Sure, you could Google parodies of Grant Wood’s American Gothic and see six million of them online, or you could support the arts by driving hundreds of miles and paying museum admission to see a fraction of them in person. Well, not the original artwork itself, mind you, just old copies of the publications and merchandise that have used some. And one monitor slideshow of countless others, some copied-and-pasted from online and others possibly drawn by local DeviantArt account holders for fun. But that still counts as an art exhibition of sorts, I rationalize.
Previously on Midlife Crisis Crossover:
Every year since 1999 Anne and I have taken a road trip to a different part of the United States and seen attractions, wonders, and events we didn’t have back home in Indianapolis. From 1999 to 2003 we did so as best friends; from 2004 to the present, as husband and wife. We were each raised in a household that couldn’t afford annual out-of-state family vacations. We’re geeks more accustomed to vicarious life through the windows of pop culture than through in-person adventures. Eventually we tired of some of our self-imposed limitations and figured out how to leave the comforts of home for the chance to see creative, exciting, breathtaking, outlandish, and/or bewildering new sights in states beyond our own, from the horizons of nature to the limits of imagination, from history’s greatest hits to humanity’s deepest regrets and the sometimes quotidian, sometimes quirky stopovers in between.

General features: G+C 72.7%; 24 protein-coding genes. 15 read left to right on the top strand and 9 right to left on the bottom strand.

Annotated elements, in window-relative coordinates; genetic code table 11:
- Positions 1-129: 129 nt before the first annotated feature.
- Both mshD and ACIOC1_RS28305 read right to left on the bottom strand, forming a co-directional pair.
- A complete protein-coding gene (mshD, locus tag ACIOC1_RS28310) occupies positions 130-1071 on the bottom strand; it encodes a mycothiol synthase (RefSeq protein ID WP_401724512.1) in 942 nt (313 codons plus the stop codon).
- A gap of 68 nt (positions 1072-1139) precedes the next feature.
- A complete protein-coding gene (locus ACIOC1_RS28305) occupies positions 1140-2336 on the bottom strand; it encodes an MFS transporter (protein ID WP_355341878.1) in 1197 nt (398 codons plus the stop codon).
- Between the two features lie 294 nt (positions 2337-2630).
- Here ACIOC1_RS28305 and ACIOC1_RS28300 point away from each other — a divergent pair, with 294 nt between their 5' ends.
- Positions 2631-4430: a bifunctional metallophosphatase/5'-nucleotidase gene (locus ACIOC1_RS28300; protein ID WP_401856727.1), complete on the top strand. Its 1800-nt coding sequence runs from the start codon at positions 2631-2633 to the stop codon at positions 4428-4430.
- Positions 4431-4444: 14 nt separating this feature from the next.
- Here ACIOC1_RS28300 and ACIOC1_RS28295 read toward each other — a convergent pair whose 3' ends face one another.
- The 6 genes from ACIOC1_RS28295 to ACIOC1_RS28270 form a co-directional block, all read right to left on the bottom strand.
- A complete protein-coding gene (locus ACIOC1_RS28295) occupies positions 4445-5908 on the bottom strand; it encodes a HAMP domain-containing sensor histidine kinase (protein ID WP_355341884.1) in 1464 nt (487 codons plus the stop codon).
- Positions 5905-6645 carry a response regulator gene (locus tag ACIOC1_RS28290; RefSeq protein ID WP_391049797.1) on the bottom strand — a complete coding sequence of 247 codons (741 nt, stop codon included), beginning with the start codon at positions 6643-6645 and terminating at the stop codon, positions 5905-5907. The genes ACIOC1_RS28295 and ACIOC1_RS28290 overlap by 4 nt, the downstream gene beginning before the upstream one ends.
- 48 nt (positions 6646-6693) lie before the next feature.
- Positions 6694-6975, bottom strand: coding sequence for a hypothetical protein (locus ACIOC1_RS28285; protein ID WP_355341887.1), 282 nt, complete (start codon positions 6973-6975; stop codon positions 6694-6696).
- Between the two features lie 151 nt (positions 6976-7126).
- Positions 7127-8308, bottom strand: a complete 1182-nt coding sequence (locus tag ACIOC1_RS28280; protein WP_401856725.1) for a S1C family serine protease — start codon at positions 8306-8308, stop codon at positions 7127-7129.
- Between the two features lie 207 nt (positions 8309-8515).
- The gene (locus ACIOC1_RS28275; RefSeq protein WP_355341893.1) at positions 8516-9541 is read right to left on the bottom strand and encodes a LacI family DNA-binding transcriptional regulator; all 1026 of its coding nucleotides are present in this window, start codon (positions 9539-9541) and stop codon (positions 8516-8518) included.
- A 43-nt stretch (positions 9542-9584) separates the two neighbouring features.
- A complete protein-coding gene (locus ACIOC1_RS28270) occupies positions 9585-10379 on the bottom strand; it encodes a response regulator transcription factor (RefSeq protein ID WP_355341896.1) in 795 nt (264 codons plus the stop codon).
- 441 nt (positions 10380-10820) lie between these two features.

We’re the Goldens. This is who we are and what we do.
Technically not even 2020 stopped us. We played by the new rules of the interim normal and wandered Indiana in multiple directions as safely as we could. This year the long-awaited vaccines arrived. For 2021 we agreed we had to go big. Our new primary objective was Yellowstone National Park, 1500 miles from Indy…
Yes, seeing the original American Gothic live and in person two years ago at the Art Institute of Chicago left a mark on my psyche. As a lifelong aficionado of parody and satire, it might have been inevitable that I’d fixate on Gothic spoofery, of which there’s no short supply in this world. While the Cedar Rapids Museum of Art celebrates Wood’s sincere oeuvre across his decades and changing styles, my primary objective was the separate room for Gothic tributes. Love it or diss it, their exhibit acknowledges its status as one of the most frequently imitated paintings in art history. Pop culture will simply not let it go.
Taken together, the lot was good-natured fun but fell short of the original-art gala I’d envisioned. I was particularly disappointed by the lack of attribution or fun trivia in the accompanying info cards. Point of fact, I had to research all the art credits in the above captions myself. While I’m on this self-driven supplemental curation streak, please enjoy three more Gothic examples from my own comics collection:
To be continued!
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